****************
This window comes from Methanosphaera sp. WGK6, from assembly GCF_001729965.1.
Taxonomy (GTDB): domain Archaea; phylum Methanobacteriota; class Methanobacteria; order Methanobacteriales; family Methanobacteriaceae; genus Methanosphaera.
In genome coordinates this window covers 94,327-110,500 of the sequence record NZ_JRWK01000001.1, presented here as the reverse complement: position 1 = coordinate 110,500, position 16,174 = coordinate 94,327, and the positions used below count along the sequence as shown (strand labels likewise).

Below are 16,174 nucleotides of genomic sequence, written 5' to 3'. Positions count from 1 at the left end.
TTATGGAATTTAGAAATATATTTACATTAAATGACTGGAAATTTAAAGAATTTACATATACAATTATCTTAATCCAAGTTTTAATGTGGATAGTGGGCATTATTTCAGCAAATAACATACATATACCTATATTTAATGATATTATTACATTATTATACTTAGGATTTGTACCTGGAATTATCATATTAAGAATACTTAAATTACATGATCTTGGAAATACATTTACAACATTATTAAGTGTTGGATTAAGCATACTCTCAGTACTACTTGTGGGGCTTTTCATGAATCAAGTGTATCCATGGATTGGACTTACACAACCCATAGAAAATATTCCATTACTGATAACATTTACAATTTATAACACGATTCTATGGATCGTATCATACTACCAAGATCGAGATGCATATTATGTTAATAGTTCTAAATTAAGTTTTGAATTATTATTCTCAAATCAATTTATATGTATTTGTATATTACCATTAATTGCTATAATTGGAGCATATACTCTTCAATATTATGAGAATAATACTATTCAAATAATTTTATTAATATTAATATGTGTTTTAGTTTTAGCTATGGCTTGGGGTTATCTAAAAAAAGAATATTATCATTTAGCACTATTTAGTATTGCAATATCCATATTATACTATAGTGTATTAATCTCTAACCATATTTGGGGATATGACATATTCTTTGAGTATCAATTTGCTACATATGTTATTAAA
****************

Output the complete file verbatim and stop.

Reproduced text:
This window comes from Methanosphaera sp. WGK6, from assembly GCF_001729965.1.
Taxonomy (GTDB): domain Archaea; phylum Methanobacteriota; class Methanobacteria; order Methanobacteriales; family Methanobacteriaceae; genus Methanosphaera.
In genome coordinates this window covers 94,327-110,500 of the sequence record NZ_JRWK01000001.1, presented here as the reverse complement: position 1 = coordinate 110,500, position 16,174 = coordinate 94,327, and the positions used below count along the sequence as shown (strand labels likewise).

Below are 16,174 nucleotides of genomic sequence, written 5' to 3'. Positions count from 1 at the left end.
TTATGGAATTTAGAAATATATTTACATTAAATGACTGGAAATTTAAAGAATTTACATATACAATTATCTTAATCCAAGTTTTAATGTGGATAGTGGGCATTATTTCAGCAAATAACATACATATACCTATATTTAATGATATTATTACATTATTATACTTAGGATTTGTACCTGGAATTATCATATTAAGAATACTTAAATTACATGATCTTGGAAATACATTTACAACATTATTAAGTGTTGGATTAAGCATACTCTCAGTACTACTTGTGGGGCTTTTCATGAATCAAGTGTATCCATGGATTGGACTTACACAACCCATAGAAAATATTCCATTACTGATAACATTTACAATTTATAACACGATTCTATGGATCGTATCATACTACCAAGATCGAGATGCATATTATGTTAATAGTTCTAAATTAAGTTTTGAATTATTATTCTCAAATCAATTTATATGTATTTGTATATTACCATTAATTGCTATAATTGGAGCATATACTCTTCAATATTATGAGAATAATACTATTCAAATAATTTTATTAATATTAATATGTGTTTTAGTTTTAGCTATGGCTTGGGGTTATCTAAAAAAAGAATATTATCATTTAGCACTATTTAGTATTGCAATATCCATATTATACTATAGTGTATTAATCTCTAACCATATTTGGGGATATGACATATTCTTTGAGTATCAATTTGCTACATATGTTATTAAA